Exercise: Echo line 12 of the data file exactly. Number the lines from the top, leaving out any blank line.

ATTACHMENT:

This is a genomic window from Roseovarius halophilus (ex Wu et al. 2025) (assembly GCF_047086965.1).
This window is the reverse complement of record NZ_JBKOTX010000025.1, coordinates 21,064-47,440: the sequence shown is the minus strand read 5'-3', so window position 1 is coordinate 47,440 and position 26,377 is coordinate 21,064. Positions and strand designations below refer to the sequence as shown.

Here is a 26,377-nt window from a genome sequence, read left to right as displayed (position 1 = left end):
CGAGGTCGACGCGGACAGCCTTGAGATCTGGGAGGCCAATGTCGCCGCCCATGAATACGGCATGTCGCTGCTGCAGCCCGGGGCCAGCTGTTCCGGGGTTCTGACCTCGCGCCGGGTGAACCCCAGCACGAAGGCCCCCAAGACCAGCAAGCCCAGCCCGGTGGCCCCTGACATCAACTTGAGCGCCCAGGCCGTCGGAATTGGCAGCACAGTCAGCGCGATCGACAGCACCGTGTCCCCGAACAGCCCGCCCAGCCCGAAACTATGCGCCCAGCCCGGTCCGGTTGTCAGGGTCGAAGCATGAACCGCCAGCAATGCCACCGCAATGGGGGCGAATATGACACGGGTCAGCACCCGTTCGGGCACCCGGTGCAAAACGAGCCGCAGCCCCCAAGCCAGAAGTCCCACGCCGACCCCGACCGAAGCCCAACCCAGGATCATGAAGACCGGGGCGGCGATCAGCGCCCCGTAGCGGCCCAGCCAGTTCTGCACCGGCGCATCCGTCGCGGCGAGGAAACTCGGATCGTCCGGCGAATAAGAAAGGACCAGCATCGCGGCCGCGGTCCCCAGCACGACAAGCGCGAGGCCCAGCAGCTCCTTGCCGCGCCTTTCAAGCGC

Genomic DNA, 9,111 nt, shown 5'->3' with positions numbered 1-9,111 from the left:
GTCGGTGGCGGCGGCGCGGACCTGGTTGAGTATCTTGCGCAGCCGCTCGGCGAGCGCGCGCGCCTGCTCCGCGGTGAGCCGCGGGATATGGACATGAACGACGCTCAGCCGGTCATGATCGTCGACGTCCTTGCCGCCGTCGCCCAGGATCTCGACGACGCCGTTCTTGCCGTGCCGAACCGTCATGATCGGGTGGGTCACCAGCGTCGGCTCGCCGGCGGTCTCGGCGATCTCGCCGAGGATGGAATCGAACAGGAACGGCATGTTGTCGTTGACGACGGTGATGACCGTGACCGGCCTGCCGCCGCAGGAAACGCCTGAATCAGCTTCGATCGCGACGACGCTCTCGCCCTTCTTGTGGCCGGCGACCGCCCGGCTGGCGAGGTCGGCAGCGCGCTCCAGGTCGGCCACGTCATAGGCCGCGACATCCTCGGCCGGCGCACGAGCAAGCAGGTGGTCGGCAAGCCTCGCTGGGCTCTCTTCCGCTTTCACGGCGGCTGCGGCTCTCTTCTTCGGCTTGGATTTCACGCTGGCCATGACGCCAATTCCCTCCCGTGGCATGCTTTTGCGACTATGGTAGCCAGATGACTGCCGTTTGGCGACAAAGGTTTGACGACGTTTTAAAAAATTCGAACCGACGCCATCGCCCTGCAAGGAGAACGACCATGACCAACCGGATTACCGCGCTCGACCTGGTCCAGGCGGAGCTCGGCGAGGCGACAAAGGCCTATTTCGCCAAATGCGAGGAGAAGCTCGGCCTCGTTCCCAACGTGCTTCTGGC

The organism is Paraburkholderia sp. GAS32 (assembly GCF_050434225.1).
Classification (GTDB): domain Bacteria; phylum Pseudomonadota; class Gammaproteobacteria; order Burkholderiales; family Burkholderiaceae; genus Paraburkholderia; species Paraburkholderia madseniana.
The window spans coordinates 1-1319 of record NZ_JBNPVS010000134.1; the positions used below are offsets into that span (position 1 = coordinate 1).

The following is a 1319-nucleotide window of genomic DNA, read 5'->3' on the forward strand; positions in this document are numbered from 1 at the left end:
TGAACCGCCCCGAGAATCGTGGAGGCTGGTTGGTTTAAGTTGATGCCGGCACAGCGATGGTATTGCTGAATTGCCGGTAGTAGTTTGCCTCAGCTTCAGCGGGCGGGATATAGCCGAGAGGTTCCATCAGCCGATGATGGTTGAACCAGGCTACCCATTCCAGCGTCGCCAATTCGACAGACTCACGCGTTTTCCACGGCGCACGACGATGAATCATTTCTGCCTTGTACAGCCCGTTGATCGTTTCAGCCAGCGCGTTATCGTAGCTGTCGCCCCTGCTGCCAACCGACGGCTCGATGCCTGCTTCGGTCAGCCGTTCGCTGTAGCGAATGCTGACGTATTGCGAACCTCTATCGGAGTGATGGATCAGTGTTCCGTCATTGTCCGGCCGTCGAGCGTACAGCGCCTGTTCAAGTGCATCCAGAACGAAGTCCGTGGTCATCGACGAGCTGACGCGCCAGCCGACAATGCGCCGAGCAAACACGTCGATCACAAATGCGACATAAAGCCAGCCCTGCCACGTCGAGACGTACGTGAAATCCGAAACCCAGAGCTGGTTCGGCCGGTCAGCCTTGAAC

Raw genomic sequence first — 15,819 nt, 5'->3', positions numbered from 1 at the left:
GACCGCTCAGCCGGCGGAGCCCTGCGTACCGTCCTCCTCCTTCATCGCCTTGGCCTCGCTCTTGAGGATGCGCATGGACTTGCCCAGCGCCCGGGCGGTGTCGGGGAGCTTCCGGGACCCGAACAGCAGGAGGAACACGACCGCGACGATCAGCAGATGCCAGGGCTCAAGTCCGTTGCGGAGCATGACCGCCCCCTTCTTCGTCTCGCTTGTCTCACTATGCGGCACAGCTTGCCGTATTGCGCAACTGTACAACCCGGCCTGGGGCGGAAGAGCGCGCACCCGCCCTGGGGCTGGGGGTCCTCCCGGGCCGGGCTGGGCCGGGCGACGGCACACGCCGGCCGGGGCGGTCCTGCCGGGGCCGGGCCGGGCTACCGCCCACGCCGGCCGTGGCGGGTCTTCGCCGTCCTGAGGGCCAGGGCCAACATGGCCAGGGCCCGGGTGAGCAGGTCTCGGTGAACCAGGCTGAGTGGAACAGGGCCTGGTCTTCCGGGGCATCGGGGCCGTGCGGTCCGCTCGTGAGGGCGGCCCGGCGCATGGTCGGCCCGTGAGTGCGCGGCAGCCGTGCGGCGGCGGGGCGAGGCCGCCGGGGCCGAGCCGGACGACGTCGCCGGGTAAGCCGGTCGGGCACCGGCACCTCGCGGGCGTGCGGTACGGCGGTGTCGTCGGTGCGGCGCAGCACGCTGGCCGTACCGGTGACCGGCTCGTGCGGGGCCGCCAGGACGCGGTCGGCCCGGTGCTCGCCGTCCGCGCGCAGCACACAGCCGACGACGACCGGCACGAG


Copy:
Raw genomic sequence first — 15,819 nt, 5'->3', positions numbered from 1 at the left: